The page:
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Karl Jaeger

Carbon emissions

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Atmosphere

Support this proposal

Adapt this proposal

03 Nov 2009

I propose that the youngest potential drivers restrain from driving until they reach the age of 22.

This simple systemic approach to CO² and global warming and other negative side effects, such as switching food land to fuel products a là bio fuels, will help stop global warming.

Naturally in time, should other solutions occur, or once the global population has dropped sufficiently, then the age to start driving may logically drop if desired. At the same time it is worthwhile recognising the immense increase in injuries and deaths related to young drivers below the age of 22.

Also reducing the consumption of petrol will reduce many other threats to Our Future Planet such as conflicts for petroleum, etc. Our Future Planet shall simply bring CO² production back into harmony with a better planet.

Comments

  • Karl, I love this idea - but how do you make it saleable to young people? They, especially boys, really yearn to get their first wheels - it's a key stage in growing up. How about free bike schemes for all those between current driving age and 22, for those that agree not to apply for a driving licence?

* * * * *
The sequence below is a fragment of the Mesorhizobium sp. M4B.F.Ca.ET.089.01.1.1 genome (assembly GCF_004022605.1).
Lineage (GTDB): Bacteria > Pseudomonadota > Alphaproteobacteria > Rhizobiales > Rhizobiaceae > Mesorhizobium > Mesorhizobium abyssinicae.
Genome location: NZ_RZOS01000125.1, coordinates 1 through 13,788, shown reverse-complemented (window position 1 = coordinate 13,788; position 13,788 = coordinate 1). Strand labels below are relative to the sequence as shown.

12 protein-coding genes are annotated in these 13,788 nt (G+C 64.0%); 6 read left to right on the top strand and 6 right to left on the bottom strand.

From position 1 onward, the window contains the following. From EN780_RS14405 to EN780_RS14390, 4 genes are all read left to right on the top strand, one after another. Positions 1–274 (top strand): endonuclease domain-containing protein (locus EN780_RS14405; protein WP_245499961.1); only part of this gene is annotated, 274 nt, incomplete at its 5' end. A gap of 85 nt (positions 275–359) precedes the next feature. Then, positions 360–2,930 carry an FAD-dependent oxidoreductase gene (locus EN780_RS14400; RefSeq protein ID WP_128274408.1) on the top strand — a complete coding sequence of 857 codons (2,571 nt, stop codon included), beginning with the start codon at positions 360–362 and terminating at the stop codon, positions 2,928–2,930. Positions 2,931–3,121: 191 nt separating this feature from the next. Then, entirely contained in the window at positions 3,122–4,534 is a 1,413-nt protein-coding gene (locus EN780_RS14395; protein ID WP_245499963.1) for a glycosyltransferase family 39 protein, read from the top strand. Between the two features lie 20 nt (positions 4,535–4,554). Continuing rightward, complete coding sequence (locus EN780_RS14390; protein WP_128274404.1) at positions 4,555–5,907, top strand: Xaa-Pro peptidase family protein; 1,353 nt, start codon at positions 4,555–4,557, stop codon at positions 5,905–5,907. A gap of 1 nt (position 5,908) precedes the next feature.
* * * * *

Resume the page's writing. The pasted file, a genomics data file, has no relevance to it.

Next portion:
Written by James Arnold-Baker on 24 Nov 2009, at 12:06 Report this comment

  • from The Independent 19 July 2010

    Soaring car insurance premiums threaten to price thousands of young and low-income drivers out of the market and spark a sharp rise in the number of uninsured vehicles on the roads, say motoring industry experts.

    The annual cost of insuring a car has risen by a third in the past nine months as insurance companies struggle to meet what they say is a swingeing escalation in fraudulent claims and the cost of settling personal injury claims.

    An average premium now stands at £704 – an 11 per cent rise in the last three months – but young people and those on low incomes are being hit hardest. A male driver under 21 seeking to insure his first car can expect to pay at least £1,000 and many insurers are phasing out cheaper third party fire and theft policies for younger drivers or placing the heaviest price rises on them – up nearly 16 per cent in the last quarter.

    Written by Karl Jaeger on 20 Jul 2010, at 14:32 Report this comment


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